Tanney, J. (1995) “Why Reasons May Not be Causes”. Mind & Language, 10 (1/2). pp. 103-126. ISSN 0268-1064 .
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This paper considers Davidson’s (1963) arguments for construing reasons as causes and attempts to show that he has failed to provide positive reasons for introducing causation into his analysis of rationalizing explanation. I consider various ways of spelling out his intuition that something is missing from explanation if we consider only the justificatory relation between reasons and action, and I argue that to the extent that there is anything missing, it should not be provided by construing reasons as causes. What is ostensibly missing, and what I think Davidson is after, is some kind of determinate relation between explanans and explanandum. I argue that this is too strong a requirement to place on rationalizing explanation.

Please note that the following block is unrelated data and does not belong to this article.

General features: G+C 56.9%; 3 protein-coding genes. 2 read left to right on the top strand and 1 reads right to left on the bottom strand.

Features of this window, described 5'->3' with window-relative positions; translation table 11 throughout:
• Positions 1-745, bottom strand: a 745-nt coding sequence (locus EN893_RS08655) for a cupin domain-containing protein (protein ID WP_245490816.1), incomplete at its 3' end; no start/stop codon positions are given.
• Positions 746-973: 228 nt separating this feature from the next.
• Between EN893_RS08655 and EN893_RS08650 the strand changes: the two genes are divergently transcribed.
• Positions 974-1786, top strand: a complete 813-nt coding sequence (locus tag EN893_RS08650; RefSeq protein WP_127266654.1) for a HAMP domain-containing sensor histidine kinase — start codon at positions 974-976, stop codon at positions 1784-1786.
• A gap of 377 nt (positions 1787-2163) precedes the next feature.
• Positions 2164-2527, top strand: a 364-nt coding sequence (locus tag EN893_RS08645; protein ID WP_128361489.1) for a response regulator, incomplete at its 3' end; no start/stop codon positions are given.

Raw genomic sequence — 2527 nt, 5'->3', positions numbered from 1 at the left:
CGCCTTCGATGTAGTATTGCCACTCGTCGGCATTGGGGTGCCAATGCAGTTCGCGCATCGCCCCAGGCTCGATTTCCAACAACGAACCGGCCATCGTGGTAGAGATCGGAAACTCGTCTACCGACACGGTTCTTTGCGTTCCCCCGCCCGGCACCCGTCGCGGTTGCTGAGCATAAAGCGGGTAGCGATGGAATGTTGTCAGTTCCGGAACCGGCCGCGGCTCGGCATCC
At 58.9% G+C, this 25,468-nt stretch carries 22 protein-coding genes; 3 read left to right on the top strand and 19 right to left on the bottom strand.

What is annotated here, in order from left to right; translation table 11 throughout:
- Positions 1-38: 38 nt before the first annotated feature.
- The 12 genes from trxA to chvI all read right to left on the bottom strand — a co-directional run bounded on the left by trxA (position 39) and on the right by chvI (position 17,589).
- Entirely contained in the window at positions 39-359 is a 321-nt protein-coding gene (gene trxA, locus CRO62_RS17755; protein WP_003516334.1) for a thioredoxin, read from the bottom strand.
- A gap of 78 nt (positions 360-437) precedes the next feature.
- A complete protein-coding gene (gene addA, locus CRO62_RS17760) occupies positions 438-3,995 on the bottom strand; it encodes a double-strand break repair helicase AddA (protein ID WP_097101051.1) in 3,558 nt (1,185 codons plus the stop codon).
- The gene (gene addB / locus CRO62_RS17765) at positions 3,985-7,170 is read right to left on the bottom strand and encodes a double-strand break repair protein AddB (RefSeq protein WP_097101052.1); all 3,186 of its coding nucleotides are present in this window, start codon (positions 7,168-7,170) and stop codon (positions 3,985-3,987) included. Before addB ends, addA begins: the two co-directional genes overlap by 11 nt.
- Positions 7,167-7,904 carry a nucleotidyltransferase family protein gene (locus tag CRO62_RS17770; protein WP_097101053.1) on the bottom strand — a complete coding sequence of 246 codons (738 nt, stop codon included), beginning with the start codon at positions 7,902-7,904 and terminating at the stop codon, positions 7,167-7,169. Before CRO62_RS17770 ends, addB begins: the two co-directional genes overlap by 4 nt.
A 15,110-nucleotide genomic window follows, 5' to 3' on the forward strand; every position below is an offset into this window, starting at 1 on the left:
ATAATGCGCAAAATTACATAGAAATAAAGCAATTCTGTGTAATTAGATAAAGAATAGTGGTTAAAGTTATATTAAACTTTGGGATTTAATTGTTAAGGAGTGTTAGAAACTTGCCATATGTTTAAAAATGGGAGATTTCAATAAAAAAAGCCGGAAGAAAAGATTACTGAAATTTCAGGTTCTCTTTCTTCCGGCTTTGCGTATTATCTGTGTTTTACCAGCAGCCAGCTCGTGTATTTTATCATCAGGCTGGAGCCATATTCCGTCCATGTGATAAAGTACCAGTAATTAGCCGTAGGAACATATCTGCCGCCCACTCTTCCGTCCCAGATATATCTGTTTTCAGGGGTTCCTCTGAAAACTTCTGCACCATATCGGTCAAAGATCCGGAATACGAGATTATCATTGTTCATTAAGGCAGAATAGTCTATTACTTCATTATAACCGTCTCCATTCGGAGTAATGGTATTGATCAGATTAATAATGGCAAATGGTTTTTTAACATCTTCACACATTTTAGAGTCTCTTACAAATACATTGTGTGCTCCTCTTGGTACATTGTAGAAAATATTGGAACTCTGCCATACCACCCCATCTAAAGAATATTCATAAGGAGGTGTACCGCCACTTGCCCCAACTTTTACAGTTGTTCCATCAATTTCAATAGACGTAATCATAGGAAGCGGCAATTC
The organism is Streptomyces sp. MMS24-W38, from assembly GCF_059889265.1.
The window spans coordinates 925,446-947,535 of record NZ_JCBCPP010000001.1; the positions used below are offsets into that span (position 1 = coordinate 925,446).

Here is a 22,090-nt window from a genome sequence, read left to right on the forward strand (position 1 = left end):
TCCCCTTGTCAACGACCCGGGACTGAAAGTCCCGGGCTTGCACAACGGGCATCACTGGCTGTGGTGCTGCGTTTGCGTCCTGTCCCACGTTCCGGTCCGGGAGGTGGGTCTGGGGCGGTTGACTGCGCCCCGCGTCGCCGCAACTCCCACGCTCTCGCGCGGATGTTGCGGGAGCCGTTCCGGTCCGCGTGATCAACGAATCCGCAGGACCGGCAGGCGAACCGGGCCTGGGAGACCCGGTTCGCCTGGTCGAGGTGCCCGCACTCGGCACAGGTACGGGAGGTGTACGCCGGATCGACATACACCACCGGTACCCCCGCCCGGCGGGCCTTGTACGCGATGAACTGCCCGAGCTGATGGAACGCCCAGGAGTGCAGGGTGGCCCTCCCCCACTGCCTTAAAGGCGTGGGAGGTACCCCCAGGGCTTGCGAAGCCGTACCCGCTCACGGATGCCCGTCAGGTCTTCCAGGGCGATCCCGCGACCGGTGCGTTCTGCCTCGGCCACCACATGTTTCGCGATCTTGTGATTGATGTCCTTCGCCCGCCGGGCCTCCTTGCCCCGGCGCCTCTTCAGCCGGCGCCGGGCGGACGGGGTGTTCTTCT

|Subjects:||B Philosophy. Psychology. Religion|
|Divisions:||Faculties > Humanities > School of European Culture and Languages|
|Depositing User:||Julia Tanney|
|Date Deposited:||24 Oct 2009 18:25|
|Last Modified:||07 Feb 2012 12:53|
|Resource URI:||http://kar.kent.ac.uk/id/eprint/11280 (The current URI for this page, for reference purposes)|
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